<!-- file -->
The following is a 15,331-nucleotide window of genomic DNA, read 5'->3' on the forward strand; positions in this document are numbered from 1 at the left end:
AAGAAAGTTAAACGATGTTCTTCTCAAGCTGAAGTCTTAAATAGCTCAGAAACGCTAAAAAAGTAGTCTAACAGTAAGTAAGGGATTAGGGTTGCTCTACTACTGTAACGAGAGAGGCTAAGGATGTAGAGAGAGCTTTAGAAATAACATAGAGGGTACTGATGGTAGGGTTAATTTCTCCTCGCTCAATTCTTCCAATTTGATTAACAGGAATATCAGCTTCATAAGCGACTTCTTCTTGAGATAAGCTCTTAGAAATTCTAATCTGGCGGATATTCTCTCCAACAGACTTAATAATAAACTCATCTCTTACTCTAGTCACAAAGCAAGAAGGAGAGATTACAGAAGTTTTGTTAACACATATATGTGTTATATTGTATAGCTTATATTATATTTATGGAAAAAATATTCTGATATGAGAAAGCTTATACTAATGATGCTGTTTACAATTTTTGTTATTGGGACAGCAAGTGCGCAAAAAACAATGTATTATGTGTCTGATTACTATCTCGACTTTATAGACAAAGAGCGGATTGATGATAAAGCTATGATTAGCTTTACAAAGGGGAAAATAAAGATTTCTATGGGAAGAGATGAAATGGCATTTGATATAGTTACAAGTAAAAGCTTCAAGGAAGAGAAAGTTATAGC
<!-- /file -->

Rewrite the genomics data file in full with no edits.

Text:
The following is a 15,331-nucleotide window of genomic DNA, read 5'->3' on the forward strand; positions in this document are numbered from 1 at the left end:
AAGAAAGTTAAACGATGTTCTTCTCAAGCTGAAGTCTTAAATAGCTCAGAAACGCTAAAAAAGTAGTCTAACAGTAAGTAAGGGATTAGGGTTGCTCTACTACTGTAACGAGAGAGGCTAAGGATGTAGAGAGAGCTTTAGAAATAACATAGAGGGTACTGATGGTAGGGTTAATTTCTCCTCGCTCAATTCTTCCAATTTGATTAACAGGAATATCAGCTTCATAAGCGACTTCTTCTTGAGATAAGCTCTTAGAAATTCTAATCTGGCGGATATTCTCTCCAACAGACTTAATAATAAACTCATCTCTTACTCTAGTCACAAAGCAAGAAGGAGAGATTACAGAAGTTTTGTTAACACATATATGTGTTATATTGTATAGCTTATATTATATTTATGGAAAAAATATTCTGATATGAGAAAGCTTATACTAATGATGCTGTTTACAATTTTTGTTATTGGGACAGCAAGTGCGCAAAAAACAATGTATTATGTGTCTGATTACTATCTCGACTTTATAGACAAAGAGCGGATTGATGATAAAGCTATGATTAGCTTTACAAAGGGGAAAATAAAGATTTCTATGGGAAGAGATGAAATGGCATTTGATATAGTTACAAGTAAAAGCTTCAAGGAAGAGAAAGTTATAGC